The Foreshadow in the Death of Richard III in Shakespeare

The Foreshadow in the Death of Richard III in Shakespeare

Shakespeare’s tragedy of Richard III is a play where death is one of

the central themes. It is therefore essential that Shakespeare makes

this theme obvious to the audience even before characters die, and his

primary way of doing this is through the foreshadowing of these

deaths. He does this through dreams, language forms, imagery, curses,

character and broken oaths. Due to these devices, the audience is

already aware that certain characters will die, enabling Shakespeare

to create dramatic irony. The context of the play is fundamental in

ensuring that foreshadowing is taken seriously. Richard III would have

been originally performed in front of an Elizabethan audience, an

audience who would have believed that foreshadowing, both obvious and

discreet, would have been extremely important. In addition they would

have taken dreams, one of the principal devices that Shakespeare uses

in Richard III to foreshadow death, very seriously.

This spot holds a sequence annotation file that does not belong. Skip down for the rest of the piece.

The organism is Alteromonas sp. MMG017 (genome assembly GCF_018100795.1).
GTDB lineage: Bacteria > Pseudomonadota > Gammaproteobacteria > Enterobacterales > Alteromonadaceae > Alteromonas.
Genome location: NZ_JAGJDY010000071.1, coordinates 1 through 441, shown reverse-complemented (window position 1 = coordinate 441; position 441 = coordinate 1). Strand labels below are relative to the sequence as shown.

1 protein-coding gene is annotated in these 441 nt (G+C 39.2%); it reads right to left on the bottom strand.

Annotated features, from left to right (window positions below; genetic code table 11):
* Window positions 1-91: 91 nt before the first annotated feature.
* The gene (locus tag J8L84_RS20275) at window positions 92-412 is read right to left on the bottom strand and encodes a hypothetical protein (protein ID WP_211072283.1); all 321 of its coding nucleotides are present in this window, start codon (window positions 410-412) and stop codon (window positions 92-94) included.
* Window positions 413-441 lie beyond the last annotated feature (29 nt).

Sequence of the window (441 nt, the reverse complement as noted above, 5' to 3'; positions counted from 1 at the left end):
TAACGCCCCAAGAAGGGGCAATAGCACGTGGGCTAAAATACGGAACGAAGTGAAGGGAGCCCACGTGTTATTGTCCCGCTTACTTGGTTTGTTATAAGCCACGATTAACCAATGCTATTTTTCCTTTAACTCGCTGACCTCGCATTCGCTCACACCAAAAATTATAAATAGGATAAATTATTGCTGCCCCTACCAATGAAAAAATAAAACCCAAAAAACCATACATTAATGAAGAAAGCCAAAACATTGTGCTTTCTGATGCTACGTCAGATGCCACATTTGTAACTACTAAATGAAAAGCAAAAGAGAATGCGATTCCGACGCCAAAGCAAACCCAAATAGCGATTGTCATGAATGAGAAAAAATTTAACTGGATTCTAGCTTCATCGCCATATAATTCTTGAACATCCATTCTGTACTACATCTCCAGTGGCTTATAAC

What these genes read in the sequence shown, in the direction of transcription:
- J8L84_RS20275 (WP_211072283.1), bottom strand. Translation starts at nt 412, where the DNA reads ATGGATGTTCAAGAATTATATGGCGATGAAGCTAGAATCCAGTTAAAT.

Dreams in Richard III play a vital role in ensuring that the plot

moves along, moreover they play a significant part in the

foreshadowing of death. ‘So full of fearful dreams and ugly sights’

1.4.3-4. Clarence’s dream in this scene is one of the more evident

techniques Shakespeare uses to foreshadow death. Clarence interprets

his death as being an accident, however, as the audience is very much

aware of Richard’s true character, it becomes evident that it was not

an accident at all. ‘What sights of ugly death within mine eyes;

1.4.23-24’. Shakespeare makes very obvious references to Clarence’s

death in this dream, as well as using very morbid imager...

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... The Ghosts use very ominous

language when talking to Richard, and the phrase ‘Despair and Die’ is

repeated many times, which goes to further accentuate Richard’s

impending death.

Considering these ideas it can be concluded that from Richard’s first

appearance, the entire play has been veiled with death, which is

foreshadowed throughout the play of Richard III using techniques such

as imagery which reflects the theme of tragedy, and using it to

associate characters with seasons. Techniques such as these are fairly

discreet; nevertheless they are still evident to the audience. However

there are techniques used that are clearly apparent to the audience,

for example Margaret’s curses which are sometimes very literal in

their meaning, and often straight to the point.
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